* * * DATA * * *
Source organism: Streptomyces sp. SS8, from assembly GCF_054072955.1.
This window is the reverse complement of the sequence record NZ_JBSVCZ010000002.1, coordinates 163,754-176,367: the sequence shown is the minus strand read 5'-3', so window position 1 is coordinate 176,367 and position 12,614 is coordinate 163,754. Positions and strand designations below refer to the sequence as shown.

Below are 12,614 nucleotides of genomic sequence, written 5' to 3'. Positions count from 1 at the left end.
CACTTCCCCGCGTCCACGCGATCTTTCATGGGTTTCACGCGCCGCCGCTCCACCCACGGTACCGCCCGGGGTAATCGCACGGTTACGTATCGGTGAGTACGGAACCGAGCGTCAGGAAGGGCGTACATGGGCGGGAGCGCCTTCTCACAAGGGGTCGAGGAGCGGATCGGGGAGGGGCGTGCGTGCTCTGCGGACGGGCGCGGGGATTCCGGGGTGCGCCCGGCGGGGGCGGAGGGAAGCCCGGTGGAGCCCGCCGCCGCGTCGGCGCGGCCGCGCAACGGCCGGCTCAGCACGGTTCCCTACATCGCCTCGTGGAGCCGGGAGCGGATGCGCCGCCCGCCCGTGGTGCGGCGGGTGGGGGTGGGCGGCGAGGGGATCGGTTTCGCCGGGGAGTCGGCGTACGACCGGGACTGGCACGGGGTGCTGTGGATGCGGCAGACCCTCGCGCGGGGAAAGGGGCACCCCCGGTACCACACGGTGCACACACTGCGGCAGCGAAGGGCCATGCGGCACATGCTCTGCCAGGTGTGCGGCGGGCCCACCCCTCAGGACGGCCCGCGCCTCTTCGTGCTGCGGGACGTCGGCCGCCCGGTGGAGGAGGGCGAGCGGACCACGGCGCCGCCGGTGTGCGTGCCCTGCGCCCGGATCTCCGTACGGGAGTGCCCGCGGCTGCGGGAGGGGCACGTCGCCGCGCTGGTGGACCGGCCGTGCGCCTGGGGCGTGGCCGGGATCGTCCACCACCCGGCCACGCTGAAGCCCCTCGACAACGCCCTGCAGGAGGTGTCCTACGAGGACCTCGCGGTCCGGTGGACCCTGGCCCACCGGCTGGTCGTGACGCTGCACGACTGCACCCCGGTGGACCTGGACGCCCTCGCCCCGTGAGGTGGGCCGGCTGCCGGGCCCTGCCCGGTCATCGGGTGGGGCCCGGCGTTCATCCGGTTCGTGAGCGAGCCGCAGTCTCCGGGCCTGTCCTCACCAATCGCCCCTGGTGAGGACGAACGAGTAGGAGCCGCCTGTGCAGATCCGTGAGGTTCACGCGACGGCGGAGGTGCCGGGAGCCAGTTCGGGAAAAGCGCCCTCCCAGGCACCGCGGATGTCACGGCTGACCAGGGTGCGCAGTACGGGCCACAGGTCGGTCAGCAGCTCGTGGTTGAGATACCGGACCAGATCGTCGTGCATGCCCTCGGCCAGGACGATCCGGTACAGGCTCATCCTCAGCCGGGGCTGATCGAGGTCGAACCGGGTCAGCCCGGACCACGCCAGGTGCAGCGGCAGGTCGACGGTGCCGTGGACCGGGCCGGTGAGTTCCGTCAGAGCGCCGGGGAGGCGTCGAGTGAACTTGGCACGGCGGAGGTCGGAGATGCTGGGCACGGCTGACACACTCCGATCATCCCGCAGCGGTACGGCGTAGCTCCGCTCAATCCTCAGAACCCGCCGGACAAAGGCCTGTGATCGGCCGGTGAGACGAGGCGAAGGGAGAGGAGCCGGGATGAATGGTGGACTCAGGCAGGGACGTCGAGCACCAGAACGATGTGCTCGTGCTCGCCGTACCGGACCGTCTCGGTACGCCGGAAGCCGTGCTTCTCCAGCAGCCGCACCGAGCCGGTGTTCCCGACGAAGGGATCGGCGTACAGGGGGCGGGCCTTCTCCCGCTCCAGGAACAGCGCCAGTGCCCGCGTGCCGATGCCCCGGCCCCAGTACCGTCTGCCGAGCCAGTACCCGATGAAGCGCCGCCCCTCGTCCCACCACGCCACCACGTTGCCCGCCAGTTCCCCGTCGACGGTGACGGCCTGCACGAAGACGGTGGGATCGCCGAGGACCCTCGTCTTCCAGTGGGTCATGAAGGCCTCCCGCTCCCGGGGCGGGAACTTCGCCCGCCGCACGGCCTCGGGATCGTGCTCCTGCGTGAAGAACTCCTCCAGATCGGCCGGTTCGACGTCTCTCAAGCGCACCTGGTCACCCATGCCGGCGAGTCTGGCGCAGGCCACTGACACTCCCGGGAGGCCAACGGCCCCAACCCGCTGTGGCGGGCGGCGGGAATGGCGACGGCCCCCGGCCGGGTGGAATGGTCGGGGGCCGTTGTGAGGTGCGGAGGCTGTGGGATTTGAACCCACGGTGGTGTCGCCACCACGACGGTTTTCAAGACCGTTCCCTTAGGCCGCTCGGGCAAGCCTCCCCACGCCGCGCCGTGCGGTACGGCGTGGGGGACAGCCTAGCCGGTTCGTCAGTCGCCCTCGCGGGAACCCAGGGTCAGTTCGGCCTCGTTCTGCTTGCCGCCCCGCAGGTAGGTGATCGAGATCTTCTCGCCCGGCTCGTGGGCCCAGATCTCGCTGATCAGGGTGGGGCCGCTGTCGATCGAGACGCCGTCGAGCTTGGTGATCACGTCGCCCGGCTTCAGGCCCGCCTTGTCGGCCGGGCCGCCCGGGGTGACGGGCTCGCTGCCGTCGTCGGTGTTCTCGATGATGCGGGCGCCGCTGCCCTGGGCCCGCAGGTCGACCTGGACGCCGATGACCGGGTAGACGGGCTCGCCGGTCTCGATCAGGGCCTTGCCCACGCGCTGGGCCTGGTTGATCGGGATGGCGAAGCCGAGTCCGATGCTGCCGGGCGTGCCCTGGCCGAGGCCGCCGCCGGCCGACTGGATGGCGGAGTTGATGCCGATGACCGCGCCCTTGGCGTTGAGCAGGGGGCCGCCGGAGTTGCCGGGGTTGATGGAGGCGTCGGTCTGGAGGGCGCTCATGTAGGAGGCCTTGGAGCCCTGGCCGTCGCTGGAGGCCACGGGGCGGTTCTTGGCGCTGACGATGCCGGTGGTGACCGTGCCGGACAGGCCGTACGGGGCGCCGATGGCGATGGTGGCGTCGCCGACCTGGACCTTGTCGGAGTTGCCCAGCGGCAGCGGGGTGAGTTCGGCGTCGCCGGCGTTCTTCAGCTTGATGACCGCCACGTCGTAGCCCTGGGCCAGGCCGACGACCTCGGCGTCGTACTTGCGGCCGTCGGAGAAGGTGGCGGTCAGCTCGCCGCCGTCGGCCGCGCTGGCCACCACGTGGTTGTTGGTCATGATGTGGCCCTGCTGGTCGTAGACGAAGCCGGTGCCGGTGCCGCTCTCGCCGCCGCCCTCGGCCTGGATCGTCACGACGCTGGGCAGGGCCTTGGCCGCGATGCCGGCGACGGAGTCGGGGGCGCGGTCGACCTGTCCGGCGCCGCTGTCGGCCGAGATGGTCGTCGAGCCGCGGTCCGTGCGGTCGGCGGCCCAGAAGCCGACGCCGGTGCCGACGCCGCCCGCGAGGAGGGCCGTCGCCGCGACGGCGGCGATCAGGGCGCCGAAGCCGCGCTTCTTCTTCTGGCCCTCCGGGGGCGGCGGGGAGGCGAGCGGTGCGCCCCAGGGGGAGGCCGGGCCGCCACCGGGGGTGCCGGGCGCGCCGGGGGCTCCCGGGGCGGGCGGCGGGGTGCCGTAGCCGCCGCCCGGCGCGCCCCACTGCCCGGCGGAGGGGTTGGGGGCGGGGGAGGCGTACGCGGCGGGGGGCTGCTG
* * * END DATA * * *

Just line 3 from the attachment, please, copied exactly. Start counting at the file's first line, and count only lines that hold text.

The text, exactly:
Below are 12,614 nucleotides of genomic sequence, written 5' to 3'. Positions count from 1 at the left end.